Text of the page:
Louis XIV, French Revolution, French History
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Introduction

The reign of France’s Louis XIV (1638-1718), known as the Sun King, lasted for 72 years, longer than that of any other known European sovereign. In that time, he transformed the monarchy, ushered in a golden age of art and literature, presided over a dazzling royal court at Versailles, annexed key territories and established his country as the dominant European power. During the final decades of Louis XIV’s rule, France was weakened by several lengthy wars that drained its resources and the mass exodus of its Protestant population following the king’s revocation of the Edict of Nantes.

Born on September 5, 1638, to King Louis XIII of France (1601-1643) and his Habsburg queen, Anne of Austria (1601-1666), the future Louis XIV was his parents’ first child after 23 years of marriage; in recognition of this apparent miracle, he was christened Louis-Dieudonné, meaning “gift of God.” A younger brother, Philippe (1640-1701), followed two years later. When the king died on May 14, 1643, 4-year-old Louis inherited the crown of a fractured, unstable and nearly insolvent France. After orchestrating the annulment of Louis XIII’s will, which had appointed a regency council to rule on the young king’s behalf, Anne served as sole regent for her son, assisted by her chief minister and close confidant, the Italian-born Cardinal Jules Mazarin (1602-1661).

During the early years of Louis XIV’s reign, Anne and Mazarin introduced policies that further consolidated the monarchy’s power, angering nobles and members of the legal aristocracy. Beginning in 1648, their discontent erupted into a civil war known as the Fronde, which forced the royal family to flee Paris and instilled a lifelong fear of rebellion in the young king. Mazarin suppressed the revolt in 1653 and by decade’s end had restored internal order and negotiated a peace treaty with Hapsburg Spain, making France a leading European power. The following year, 22-year-old Louis married his first cousin Marie-Thérèse (1638-1683), daughter of King Philip IV of Spain. A diplomatic necessity more than anything else, the union produced six children, of whom only one, Louis (1661-1711), survived to adulthood. (A number of illegitimate offspring resulted from Louis XIV’s affairs with a string of official and unofficial mistresses.)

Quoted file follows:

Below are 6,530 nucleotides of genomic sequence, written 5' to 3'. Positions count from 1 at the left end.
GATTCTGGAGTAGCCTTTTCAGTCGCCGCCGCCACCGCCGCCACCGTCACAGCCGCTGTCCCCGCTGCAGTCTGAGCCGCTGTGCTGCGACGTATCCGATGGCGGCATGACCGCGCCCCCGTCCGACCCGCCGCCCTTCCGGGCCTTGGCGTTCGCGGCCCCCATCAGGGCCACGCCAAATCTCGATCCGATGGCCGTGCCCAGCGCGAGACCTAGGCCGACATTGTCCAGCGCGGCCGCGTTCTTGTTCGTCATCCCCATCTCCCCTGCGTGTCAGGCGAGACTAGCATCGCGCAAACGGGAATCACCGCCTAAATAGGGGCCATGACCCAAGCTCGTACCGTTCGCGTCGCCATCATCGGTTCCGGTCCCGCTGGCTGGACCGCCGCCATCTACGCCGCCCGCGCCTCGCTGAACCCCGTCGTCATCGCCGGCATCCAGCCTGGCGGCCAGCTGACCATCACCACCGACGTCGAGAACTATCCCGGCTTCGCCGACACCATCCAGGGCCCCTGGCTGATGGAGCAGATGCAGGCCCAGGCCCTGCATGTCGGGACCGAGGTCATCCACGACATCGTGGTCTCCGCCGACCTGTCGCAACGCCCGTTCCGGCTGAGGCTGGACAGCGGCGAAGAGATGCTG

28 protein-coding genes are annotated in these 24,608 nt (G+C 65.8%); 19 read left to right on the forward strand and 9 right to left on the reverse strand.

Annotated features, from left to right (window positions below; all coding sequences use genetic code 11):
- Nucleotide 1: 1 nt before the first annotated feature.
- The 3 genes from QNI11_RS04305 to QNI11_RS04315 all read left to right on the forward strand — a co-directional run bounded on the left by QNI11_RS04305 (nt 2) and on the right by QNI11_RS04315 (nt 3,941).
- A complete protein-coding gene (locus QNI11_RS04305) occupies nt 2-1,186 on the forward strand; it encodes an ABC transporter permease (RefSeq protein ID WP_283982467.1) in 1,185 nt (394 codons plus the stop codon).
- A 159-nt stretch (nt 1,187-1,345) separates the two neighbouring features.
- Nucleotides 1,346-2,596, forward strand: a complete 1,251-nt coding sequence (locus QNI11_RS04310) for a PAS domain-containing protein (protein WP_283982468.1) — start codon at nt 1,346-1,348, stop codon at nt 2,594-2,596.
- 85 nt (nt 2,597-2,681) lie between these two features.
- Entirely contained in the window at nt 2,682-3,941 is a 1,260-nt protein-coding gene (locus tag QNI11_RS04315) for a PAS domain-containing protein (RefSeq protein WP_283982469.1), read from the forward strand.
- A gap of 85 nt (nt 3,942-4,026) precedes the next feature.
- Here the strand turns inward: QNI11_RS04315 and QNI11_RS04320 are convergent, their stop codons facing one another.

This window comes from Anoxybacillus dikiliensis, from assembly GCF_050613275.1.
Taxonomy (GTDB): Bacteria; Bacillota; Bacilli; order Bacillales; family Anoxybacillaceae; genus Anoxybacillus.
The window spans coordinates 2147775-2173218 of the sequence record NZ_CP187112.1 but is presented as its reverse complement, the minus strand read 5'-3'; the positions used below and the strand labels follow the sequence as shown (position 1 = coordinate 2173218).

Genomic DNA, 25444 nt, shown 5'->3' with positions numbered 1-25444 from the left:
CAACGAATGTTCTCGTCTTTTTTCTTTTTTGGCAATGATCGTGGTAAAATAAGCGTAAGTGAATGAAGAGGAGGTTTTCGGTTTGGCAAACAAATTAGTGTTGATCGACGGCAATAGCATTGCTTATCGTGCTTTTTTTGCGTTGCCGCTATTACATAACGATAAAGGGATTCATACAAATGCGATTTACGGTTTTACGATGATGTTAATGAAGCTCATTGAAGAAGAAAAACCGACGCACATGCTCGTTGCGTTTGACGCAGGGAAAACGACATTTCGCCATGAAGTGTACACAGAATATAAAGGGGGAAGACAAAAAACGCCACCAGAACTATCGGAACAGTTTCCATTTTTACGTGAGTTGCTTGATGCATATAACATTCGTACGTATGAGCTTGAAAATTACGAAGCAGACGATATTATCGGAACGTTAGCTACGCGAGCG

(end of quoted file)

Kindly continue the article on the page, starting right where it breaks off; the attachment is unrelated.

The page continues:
After Mazarin’s death in 1661, Louis XIV broke with tradition and astonished his court by declaring that he would rule without a chief minister. He viewed himself as the direct representative of God, endowed with a divine right to wield the absolute power of the monarchy. To illustrate his status, he chose the sun as his emblem and cultivated the image of an omniscient and infallible “Roi-Soleil” (“Sun King”) around whom the entire realm orbited. While some historians question the attribution, Louis is often remembered for the bold and infamous statement “L’État, c’est moi” (“I am the State”).

Immediately after assuming control of the government, Louis worked tirelessly to centralize and tighten control of France and its overseas colonies. His finance minister, Jean-Baptiste Colbert (1619-1683), implemented reforms that sharply reduced the deficit and fostered the growth of industry, while his war minister, the Marquis de Louvois (1641-1691), expanded and reorganized the French army. Louis also managed to pacify and disempower the historically rebellious nobles, who had fomented no less than 11 civil wars in four decades, by luring them to his court and habituating them to the opulent lifestyle there.

A hard-working and meticulous ruler who oversaw his programs down to the last detail, Louis XIV nevertheless appreciated art, literature, music, theater and sports. He surrounded himself with some of the greatest artistic and intellectual figures of his time, including the playwright Molière (1622-1673), the painter Charles Le Brun (1619-1690) and the composer Jean-Baptiste Lully (1632-1687). He also appointed himself patron of the Académie Française, the body that regulates the French language, and established various institutes for the arts and sciences.